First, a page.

So, I waited until 8am, then called the agency caseworker. I had to leave her a voicemail.
She called me back several hours later, having already talked to one of the county caseworkers who was involved in M's case. (Interestingly, it was the adoption worker to whom she talked. I'm not sure whether that was because that worker was responsive and likely to actually get back to her or whether she had to talk to her about something else anyway or what.)
Good news: the county already knew about the pregnancy.
No one knows the actual due date. The person who texted me thought she looked about 5 months pregnant.
They will screen biomom for drugs at the time of the baby's birth.
If she tests clean and the home appears stable, the baby will go home with her, but under a protective order which will allow caseworkers to do random drug screens and generally follow up to make sure that she is coping.
If she fails the drug test, they will remove the baby. At this time, it's hard to say what sort of case it will be. Assuming the father is the same as M's, it will either be a concurrent plan (like M's was) or a straight-to-adoptive placement with no reunification plan even attempted. (If it's a different father, the county will have to assess him and his family members.)
The agency caseworker was going to call M's mother. She was hopeful that she would be able to learn the exact due date of the new pregnancy and planned to try to convince BioMom to let her help now. Agency caseworker knows of available resources and is willing to work to get BioMom into a better drug program -- one that might actually help her get clean -- if BioMom will let her help. She's hoping that BioMom will accept her help now, when no one is telling her she has to do it. She wouldn't accept her help when M was in care. I am skeptical that she will accept it now, either, but trying really hard to pray myself into a more optimistic state of mind.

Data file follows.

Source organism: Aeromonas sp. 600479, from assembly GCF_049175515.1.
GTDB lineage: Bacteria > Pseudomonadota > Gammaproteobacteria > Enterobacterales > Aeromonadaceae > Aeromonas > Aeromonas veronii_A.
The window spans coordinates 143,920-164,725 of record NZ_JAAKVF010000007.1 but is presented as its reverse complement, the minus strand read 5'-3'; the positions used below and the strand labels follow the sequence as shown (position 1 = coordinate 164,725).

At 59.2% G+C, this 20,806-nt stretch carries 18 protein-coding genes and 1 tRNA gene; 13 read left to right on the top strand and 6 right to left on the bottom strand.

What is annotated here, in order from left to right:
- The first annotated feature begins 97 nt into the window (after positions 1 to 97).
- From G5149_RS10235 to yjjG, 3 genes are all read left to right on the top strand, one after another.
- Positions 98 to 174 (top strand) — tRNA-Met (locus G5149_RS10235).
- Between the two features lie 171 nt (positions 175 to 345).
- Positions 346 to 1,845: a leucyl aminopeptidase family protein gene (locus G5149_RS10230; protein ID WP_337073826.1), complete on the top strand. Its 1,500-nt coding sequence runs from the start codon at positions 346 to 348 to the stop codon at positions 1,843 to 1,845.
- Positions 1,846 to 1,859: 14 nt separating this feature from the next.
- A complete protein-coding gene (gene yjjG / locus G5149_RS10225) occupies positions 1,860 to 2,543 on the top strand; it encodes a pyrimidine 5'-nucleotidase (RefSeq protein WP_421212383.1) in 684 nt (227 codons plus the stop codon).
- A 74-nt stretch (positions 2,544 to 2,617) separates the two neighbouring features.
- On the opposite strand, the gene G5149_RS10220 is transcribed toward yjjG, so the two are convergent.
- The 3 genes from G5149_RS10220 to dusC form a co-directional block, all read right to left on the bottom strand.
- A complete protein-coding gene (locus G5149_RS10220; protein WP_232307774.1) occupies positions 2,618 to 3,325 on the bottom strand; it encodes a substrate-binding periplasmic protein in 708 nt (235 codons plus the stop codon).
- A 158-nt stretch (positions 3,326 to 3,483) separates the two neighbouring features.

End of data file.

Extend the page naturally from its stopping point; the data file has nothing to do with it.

We might have a 60 day grace period to wrap up anything before our home is really, truly closed. If so, we'll use those days to wrap up our training and do the reeval. That then gives us a year to figure out if this baby needs us or not. Although if the baby does need us, I have no idea where everyone will sleep....
Let me be clear about two things.
First, I would love to believe that M's birth mother could handle parenting this new baby on her own. But I just don't. The woman has a serious addiction problem which may have caused permanent cognitive damage. Even if she gets clean now, I have major doubts that she is mentally capable of parenting. (And that's not my decision to make, thank the good Lord in heaven.) So, I am trying to be prepared for the worst-case-but-seems-awfully-likely-scenario of this baby needing a foster-to-adopt placement. If not immediately, it will most likely happen soon. Frankly, the most likely scenario I can see where the baby doesn't need a placement involves a different father with extended family that are available, willing and appropriate.
Second, I have no desire to take on another newborn right now. This summer, I am beginning some coursework to train for a teaching certificate with an eye towards working in the school system when M is old enough for full-time school. There is a list a mile long of why we "can't" take another placement any time before Peter leaves home for college in a little more than three years. On the other side of that scale is all emotion: how do I say "no" to M's biological sibling? How can I look an older M in the eye (at 10, at 15, at 22, at 30) and say we didn't reach out to provide for her baby brother/sister? If I try to be rational about this, there is no way I jump hoops to get back into this system and cobble together sleeping arrangements to fit 5 children into our home. But foster care, adoption, caring for children....none of those things happen when we only do what makes logical sense. The emotion -- the pull of "but I just have to do this" -- these are the things that cause us to get involved anyway.
I still don't know what we're really going to do. Right this minute, we're just trying to get our ducks in a row to keep all the options open. And praying a lot.